The Government is expected to go further than the recommendations of the Cullen inquiry into the massacre, in which 16 children and their teacher were murdered, in order to head off demands for tougher action.
The Government was warned it would be defeated if it failed to deliver the ban on the private ownership of handguns. The action was agreed by a Cabinet committee chaired by John Major, and details will be announced in statements by the Home Secretary, Michael Howard, and Michael Forsyth, the Secretary of State for Scotland. It could allow .22 calibre weapons - which account for less than 10 per cent of handguns -in gun clubs, but ban most others.
A cross-party Commons motion, signed by two Tory MPs, Hugh Dykes and Robert Hughes, was tabled to bolster those in the Government, including Mr Forsyth, calling for a complete ban on all handguns, with the threat that it could be defeated if it bows to the pressure from the gun lobby.
The motion urged "immediate legislation to raise handguns to the status of prohibited wea-pons whose use will be restrict-ed to those who can demon- strate professional need, such as the military and the police".
Mr Dykes, MP for Harrow East, said: "There is a very large majority in the House for complete prohibition." A partial ban would create a loop-hole, he warned.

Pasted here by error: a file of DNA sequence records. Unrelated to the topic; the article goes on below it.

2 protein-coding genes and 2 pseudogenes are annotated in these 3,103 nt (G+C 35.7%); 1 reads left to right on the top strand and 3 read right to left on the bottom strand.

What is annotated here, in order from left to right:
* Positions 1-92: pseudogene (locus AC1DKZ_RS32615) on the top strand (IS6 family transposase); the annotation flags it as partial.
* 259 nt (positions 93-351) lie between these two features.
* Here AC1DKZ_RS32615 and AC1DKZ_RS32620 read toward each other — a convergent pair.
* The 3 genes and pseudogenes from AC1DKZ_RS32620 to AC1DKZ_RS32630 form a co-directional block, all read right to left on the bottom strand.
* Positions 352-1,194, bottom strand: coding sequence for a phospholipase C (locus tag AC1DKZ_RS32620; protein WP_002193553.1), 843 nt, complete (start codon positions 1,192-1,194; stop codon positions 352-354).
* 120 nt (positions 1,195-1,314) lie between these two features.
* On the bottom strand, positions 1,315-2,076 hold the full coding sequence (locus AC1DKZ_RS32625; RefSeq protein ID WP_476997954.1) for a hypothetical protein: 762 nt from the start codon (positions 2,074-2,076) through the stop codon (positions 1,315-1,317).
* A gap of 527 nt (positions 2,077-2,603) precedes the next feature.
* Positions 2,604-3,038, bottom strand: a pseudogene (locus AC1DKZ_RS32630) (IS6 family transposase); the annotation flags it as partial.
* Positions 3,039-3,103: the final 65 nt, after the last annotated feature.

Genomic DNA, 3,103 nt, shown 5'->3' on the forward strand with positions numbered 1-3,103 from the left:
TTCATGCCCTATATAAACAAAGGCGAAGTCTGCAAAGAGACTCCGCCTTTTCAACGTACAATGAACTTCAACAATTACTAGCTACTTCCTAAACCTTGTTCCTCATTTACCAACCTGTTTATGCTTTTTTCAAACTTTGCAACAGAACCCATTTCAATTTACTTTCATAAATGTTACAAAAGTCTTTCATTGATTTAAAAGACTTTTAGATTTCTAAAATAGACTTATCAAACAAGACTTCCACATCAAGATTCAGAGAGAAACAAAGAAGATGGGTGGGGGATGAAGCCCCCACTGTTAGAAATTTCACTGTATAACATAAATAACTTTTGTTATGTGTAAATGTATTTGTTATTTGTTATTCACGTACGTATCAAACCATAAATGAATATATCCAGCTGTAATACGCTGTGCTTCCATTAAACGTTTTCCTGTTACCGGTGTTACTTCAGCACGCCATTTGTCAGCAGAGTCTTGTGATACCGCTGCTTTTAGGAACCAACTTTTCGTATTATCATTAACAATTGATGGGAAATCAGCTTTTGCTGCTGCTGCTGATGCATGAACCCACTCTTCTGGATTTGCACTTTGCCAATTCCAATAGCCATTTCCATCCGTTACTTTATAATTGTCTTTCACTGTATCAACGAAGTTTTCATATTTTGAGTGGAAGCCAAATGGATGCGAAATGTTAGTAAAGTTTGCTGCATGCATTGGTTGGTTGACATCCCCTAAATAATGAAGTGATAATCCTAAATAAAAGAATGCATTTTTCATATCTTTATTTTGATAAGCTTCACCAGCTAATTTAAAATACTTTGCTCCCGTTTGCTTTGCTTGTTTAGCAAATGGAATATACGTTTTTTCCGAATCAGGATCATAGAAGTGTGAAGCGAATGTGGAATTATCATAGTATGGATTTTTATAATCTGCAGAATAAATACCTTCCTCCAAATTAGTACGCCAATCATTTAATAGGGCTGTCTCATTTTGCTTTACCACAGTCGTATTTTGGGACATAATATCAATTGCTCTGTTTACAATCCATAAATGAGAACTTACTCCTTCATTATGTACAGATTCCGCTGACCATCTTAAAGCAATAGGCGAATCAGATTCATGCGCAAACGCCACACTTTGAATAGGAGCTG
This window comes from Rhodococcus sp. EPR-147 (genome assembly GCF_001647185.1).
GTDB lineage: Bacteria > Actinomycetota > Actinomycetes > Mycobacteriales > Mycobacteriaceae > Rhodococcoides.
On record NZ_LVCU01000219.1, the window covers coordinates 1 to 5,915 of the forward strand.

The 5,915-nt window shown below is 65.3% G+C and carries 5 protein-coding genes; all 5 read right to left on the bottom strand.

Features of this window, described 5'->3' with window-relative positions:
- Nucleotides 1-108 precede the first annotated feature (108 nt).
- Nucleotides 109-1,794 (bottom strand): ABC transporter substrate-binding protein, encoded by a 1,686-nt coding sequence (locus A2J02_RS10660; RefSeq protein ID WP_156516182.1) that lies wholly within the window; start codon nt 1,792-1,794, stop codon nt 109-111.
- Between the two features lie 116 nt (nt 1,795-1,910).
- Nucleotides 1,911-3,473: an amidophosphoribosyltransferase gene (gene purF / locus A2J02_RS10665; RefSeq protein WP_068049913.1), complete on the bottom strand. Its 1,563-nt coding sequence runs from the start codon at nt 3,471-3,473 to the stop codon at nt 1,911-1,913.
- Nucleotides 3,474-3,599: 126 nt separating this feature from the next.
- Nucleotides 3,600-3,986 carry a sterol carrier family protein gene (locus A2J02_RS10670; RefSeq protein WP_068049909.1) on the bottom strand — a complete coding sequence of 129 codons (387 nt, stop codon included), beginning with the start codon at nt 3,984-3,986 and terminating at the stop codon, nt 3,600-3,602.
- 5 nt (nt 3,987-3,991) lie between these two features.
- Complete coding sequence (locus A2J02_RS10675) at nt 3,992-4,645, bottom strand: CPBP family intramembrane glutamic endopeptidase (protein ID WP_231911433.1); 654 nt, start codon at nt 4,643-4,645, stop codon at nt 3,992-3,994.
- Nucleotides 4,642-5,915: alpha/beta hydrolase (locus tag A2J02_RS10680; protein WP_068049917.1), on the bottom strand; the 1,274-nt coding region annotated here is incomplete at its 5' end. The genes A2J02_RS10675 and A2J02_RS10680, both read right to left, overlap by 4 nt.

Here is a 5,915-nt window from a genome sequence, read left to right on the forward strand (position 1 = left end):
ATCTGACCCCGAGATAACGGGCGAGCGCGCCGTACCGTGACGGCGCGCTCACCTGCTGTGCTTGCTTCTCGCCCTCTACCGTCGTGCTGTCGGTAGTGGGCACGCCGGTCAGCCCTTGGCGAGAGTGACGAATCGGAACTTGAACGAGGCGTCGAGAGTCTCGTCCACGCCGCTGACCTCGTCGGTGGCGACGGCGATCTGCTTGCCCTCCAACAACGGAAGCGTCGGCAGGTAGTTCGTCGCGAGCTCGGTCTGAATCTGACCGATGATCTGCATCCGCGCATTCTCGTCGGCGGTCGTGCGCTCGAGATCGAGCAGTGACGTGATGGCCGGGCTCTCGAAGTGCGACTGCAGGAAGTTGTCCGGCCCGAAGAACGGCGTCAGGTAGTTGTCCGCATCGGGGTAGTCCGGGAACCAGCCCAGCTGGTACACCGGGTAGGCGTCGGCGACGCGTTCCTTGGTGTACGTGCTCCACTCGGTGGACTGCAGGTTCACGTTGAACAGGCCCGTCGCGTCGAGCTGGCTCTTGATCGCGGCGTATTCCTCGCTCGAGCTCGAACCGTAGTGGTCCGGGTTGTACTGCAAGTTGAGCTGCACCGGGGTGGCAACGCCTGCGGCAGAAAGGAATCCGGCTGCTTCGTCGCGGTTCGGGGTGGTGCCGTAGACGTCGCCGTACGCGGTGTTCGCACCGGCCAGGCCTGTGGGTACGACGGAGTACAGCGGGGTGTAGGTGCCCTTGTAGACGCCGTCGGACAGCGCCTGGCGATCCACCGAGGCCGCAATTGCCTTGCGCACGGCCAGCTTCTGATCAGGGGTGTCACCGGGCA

"That is the really sick-making consequence of this matter. It is an unrivalled opportunity for us in Britain to get away from the American gun culture which is beginning to take root in this country."
Labour moved last night to toughen its policy and threaten a total ban on all handguns. In May, Labour said it favoured a ban with the exception of the .22 Olympic-calibre pistols but Tony Blair agreed a change of policy in a meeting at Westminster with Jack Straw, the shadow Home Secretary, and George Robertson, Labour's Scottish spokesman.
Sources at Westminster said the pincer movement on the Cabinet could lead to a tougher-than-expected response to the report by Lord Cullen.
The Government faced a powerful backlash in the summer when it was disclosed that six Tory members of the Commons Select Committee on Home Affairs had refused to back a total ban.
The Prime Minister and Mr Forsyth have been moved by the tragedy at Dunblane to back a ban.
It was expected that Lord Cullen would recommend a total ban on handguns in private hands but allow the possession of handguns in gun clubs, providing there was more rigid security, including metal detectors, and tighter restrictions on licensing club members.
Ministers had a long and difficult meeting yesterday and there were differences of opinion over the practicalities of banning handguns, but Whitehall sources said last night that they had emerged in full agreement.
A source said: "The statement will be definitive and it will be clear. They are confident they can carry colleagues and the country with them."
Legislation to implement the ban will be introduced in the Queen's Speech next week. Lord Cullen was said to have taken a pragmatic approach, and has been careful to highlight the difficulties in defining handguns to be banned.Reuse content